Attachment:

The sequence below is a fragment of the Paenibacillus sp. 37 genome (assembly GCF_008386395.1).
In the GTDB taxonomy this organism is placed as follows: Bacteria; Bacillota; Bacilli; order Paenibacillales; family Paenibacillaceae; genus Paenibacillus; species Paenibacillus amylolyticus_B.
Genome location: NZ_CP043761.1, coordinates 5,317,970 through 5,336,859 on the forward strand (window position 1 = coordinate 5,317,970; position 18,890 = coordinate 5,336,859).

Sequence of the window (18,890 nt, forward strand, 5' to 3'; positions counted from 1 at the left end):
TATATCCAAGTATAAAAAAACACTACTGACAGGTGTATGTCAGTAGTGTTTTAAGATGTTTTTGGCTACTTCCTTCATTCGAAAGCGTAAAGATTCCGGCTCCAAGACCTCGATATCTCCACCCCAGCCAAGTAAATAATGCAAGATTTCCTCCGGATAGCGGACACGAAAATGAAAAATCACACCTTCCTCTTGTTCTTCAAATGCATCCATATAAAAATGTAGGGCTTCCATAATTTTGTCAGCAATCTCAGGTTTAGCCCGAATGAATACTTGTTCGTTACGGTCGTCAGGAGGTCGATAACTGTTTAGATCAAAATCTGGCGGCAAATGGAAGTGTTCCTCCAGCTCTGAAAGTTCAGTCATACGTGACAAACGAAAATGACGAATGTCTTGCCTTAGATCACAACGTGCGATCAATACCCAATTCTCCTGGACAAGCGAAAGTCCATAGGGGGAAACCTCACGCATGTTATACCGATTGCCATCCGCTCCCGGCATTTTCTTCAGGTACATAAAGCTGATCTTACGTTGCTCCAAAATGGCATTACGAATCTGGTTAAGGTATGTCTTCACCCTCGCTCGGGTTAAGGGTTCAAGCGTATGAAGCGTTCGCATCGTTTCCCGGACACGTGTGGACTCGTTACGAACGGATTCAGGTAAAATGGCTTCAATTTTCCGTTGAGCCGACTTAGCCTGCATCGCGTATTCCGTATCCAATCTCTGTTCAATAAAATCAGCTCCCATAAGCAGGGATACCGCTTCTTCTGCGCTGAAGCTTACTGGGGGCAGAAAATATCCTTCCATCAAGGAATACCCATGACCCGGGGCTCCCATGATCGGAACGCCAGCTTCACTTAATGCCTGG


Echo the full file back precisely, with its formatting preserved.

The sequence below is a fragment of the Paenibacillus sp. 37 genome (assembly GCF_008386395.1).
In the GTDB taxonomy this organism is placed as follows: Bacteria; Bacillota; Bacilli; order Paenibacillales; family Paenibacillaceae; genus Paenibacillus; species Paenibacillus amylolyticus_B.
Genome location: NZ_CP043761.1, coordinates 5,317,970 through 5,336,859 on the forward strand (window position 1 = coordinate 5,317,970; position 18,890 = coordinate 5,336,859).

Sequence of the window (18,890 nt, forward strand, 5' to 3'; positions counted from 1 at the left end):
TATATCCAAGTATAAAAAAACACTACTGACAGGTGTATGTCAGTAGTGTTTTAAGATGTTTTTGGCTACTTCCTTCATTCGAAAGCGTAAAGATTCCGGCTCCAAGACCTCGATATCTCCACCCCAGCCAAGTAAATAATGCAAGATTTCCTCCGGATAGCGGACACGAAAATGAAAAATCACACCTTCCTCTTGTTCTTCAAATGCATCCATATAAAAATGTAGGGCTTCCATAATTTTGTCAGCAATCTCAGGTTTAGCCCGAATGAATACTTGTTCGTTACGGTCGTCAGGAGGTCGATAACTGTTTAGATCAAAATCTGGCGGCAAATGGAAGTGTTCCTCCAGCTCTGAAAGTTCAGTCATACGTGACAAACGAAAATGACGAATGTCTTGCCTTAGATCACAACGTGCGATCAATACCCAATTCTCCTGGACAAGCGAAAGTCCATAGGGGGAAACCTCACGCATGTTATACCGATTGCCATCCGCTCCCGGCATTTTCTTCAGGTACATAAAGCTGATCTTACGTTGCTCCAAAATGGCATTACGAATCTGGTTAAGGTATGTCTTCACCCTCGCTCGGGTTAAGGGTTCAAGCGTATGAAGCGTTCGCATCGTTTCCCGGACACGTGTGGACTCGTTACGAACGGATTCAGGTAAAATGGCTTCAATTTTCCGTTGAGCCGACTTAGCCTGCATCGCGTATTCCGTATCCAATCTCTGTTCAATAAAATCAGCTCCCATAAGCAGGGATACCGCTTCTTCTGCGCTGAAGCTTACTGGGGGCAGAAAATATCCTTCCATCAAGGAATACCCATGACCCGGGGCTCCCATGATCGGAACGCCAGCTTCACTTAATGCCTGG